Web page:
But this is only part of the reason I would recommend this book for the Peace and Nonviolence bookshelves at your local chain. Most of all, it is a compelling tapestry depicting a life searching for truth, with all of its fits and starts, chaos and composure. The book does not so much explore these themes as embody this life and the circuitous road it has fashioned along the way. Whether Young thought of it this way or not, for me Waging Heavy Peace is a manifestation of the nonviolent life itself in all of its ragged glory — not as a set of principles adhered to but as an attempt to meet the challenges that existence throws in one’s way with integrity and persistence, but also a certain wide-eyed innocence that is not dimmed after many decades of the rock-and-roll roller coaster.
To get at this Young does not produce a standard autobiography, where the author recounts the milestones of her or his life in more or less chronological fashion. While there are spangled flashes from nearly a half-century of stardom strewn across this 500-page volume, there is rarely any build-up to them. Almost as soon as they arrive they seem to dangle in mid-air without resolution, then give way to something else emanating from the musician’s sprawling space-time continuum.
Young is going for something more than a typical chronicle here. He assumes that whoever is willing to shell out 30 bucks for his plump book knows the basics already, or, if they don’t, can get the gist on Wikipedia. Rather than artfully plotting his life journey, he’s opted for an anti-memoir, or maybe more accurately a memoir from a parallel Neil universe, one that loops above and below — and around and through — whatever straightforward narratives are out there. His methodology? Trusting whatever comes up in the moment and then faithfully following its shiny thread until it coils off somewhere else.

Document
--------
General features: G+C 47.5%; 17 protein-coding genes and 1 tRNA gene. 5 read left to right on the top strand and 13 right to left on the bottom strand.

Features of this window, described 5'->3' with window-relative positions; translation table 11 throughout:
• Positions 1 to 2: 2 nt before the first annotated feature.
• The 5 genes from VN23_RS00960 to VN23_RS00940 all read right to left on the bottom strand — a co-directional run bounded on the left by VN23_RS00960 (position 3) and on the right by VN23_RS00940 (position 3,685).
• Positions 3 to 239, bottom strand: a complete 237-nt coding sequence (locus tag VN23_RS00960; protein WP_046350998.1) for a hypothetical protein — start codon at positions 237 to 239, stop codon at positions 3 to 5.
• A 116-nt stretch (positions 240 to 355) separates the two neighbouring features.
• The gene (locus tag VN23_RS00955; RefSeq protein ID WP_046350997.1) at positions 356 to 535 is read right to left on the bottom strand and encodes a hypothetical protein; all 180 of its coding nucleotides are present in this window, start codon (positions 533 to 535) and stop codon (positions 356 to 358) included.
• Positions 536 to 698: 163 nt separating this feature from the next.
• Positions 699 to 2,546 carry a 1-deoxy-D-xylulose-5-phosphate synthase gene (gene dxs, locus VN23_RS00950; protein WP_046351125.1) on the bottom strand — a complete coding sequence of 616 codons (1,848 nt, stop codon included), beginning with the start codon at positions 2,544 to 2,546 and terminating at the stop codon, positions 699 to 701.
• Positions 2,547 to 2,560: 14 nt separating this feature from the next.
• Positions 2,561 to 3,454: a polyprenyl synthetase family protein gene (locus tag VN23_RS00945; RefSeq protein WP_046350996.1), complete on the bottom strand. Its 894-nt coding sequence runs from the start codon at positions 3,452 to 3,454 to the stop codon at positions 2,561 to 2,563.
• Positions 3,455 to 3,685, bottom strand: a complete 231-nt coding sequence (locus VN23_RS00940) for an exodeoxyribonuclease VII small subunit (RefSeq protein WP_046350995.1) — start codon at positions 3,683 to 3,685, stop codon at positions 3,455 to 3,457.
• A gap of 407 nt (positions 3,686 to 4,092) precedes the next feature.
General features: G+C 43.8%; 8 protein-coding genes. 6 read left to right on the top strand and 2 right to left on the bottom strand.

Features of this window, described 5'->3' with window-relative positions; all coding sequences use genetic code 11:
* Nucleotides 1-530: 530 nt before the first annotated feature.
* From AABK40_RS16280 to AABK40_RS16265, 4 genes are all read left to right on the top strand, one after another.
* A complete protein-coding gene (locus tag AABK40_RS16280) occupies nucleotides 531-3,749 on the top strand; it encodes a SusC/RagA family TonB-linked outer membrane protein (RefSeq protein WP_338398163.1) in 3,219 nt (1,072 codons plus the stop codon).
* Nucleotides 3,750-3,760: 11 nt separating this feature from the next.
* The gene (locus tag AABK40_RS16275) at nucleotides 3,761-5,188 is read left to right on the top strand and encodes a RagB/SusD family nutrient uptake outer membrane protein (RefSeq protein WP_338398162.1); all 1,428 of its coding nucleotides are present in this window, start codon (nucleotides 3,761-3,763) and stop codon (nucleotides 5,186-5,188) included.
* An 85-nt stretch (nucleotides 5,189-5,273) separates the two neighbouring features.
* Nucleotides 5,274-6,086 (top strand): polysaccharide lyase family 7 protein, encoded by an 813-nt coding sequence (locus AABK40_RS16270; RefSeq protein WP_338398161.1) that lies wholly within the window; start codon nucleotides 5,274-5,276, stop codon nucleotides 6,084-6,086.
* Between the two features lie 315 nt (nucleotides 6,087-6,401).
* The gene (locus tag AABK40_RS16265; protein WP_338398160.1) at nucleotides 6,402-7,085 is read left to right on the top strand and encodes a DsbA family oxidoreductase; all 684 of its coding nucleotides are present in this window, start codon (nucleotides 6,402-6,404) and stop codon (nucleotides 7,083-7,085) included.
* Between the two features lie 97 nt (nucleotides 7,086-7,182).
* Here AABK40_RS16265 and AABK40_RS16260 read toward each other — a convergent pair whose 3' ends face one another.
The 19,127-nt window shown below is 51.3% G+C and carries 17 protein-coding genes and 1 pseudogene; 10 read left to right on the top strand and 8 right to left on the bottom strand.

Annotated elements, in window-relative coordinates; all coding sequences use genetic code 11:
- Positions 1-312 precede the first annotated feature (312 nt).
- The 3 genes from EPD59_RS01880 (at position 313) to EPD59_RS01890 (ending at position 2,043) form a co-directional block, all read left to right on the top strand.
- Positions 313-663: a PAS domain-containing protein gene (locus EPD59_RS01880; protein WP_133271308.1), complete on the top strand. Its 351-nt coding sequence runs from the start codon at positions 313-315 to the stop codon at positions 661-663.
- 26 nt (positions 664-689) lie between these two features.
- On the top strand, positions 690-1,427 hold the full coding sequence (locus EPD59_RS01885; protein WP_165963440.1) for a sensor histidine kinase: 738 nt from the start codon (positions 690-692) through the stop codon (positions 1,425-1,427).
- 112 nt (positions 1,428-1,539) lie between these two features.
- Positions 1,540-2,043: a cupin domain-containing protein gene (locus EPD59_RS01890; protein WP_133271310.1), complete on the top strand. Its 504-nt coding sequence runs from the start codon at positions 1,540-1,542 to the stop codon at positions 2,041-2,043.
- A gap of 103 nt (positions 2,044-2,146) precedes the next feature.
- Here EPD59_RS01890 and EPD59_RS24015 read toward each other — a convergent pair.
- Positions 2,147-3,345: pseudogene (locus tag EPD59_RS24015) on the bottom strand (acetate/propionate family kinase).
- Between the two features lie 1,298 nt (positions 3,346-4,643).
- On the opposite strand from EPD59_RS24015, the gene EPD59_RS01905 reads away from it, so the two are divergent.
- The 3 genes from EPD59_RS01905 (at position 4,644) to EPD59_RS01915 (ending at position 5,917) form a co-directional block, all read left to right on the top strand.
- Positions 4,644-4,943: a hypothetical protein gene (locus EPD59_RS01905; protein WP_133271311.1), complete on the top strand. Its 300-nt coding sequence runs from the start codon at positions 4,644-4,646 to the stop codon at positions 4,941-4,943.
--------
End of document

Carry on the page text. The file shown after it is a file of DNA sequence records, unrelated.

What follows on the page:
This strategy, though it can feel capricious and arbitrary to the unsuspecting reader, is nothing new for Young. It’s the way he has lived his life, so it probably seemed the most appropriate approach to telling it.
This tack — a stream of vignettes, images, feelings, memories and prosaic ruminations appearing and dissolving, with the reader being yanked through a time-hole from 2010 to 1962 to 1978 to 1953 to 2009 — is improvisational but, in the end, not slapdash. It makes the entire book, not an account of a life, but a waking dream revealing this life in a way that no conventional narrative could justly do.
Waging Heavy Peace is a dream from start to finish, as its subtitle underscores. It does not simulate a dream (like one of James Joyce’s night-journeys or even the picaresque time-travel of Billy Pilgrim in Kurt Vonnegut’s Slaughterhouse-Five). It is a dream. This dream, though, isn’t Freudian (unraveling wish-fulfillment or signaling the return of the repressed) or Jungian (saturated with archetypal meaning). It is, one might say, Youngian, an ocean of words as the rocker attempts to transcribe, moment-to-moment, the nonstop preoccupations of his waking life — his thoughts and memories, his longings and obsessions over the course of about a year beginning in 2011.